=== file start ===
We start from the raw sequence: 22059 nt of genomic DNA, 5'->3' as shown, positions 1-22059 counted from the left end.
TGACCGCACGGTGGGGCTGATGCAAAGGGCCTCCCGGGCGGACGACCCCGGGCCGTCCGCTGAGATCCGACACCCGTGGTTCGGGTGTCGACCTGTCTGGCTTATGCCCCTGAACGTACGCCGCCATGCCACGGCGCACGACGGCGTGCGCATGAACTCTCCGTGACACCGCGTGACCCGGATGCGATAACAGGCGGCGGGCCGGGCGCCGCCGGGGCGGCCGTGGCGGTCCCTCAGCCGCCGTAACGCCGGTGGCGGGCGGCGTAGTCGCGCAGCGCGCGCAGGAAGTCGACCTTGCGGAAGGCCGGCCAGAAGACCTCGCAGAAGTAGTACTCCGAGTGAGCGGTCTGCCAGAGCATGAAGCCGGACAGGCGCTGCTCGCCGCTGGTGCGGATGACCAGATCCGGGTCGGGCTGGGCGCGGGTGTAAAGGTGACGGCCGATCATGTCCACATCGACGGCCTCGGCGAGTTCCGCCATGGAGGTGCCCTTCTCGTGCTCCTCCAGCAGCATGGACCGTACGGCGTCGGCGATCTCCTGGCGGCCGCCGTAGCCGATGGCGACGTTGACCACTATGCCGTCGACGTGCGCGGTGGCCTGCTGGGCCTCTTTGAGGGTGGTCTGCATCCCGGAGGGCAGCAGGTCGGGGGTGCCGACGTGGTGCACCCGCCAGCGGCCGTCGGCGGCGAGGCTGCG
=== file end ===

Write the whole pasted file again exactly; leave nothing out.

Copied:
We start from the raw sequence: 22059 nt of genomic DNA, 5'->3' as shown, positions 1-22059 counted from the left end.
TGACCGCACGGTGGGGCTGATGCAAAGGGCCTCCCGGGCGGACGACCCCGGGCCGTCCGCTGAGATCCGACACCCGTGGTTCGGGTGTCGACCTGTCTGGCTTATGCCCCTGAACGTACGCCGCCATGCCACGGCGCACGACGGCGTGCGCATGAACTCTCCGTGACACCGCGTGACCCGGATGCGATAACAGGCGGCGGGCCGGGCGCCGCCGGGGCGGCCGTGGCGGTCCCTCAGCCGCCGTAACGCCGGTGGCGGGCGGCGTAGTCGCGCAGCGCGCGCAGGAAGTCGACCTTGCGGAAGGCCGGCCAGAAGACCTCGCAGAAGTAGTACTCCGAGTGAGCGGTCTGCCAGAGCATGAAGCCGGACAGGCGCTGCTCGCCGCTGGTGCGGATGACCAGATCCGGGTCGGGCTGGGCGCGGGTGTAAAGGTGACGGCCGATCATGTCCACATCGACGGCCTCGGCGAGTTCCGCCATGGAGGTGCCCTTCTCGTGCTCCTCCAGCAGCATGGACCGTACGGCGTCGGCGATCTCCTGGCGGCCGCCGTAGCCGATGGCGACGTTGACCACTATGCCGTCGACGTGCGCGGTGGCCTGCTGGGCCTCTTTGAGGGTGGTCTGCATCCCGGAGGGCAGCAGGTCGGGGGTGCCGACGTGGTGCACCCGCCAGCGGCCGTCGGCGGCGAGGCTGCG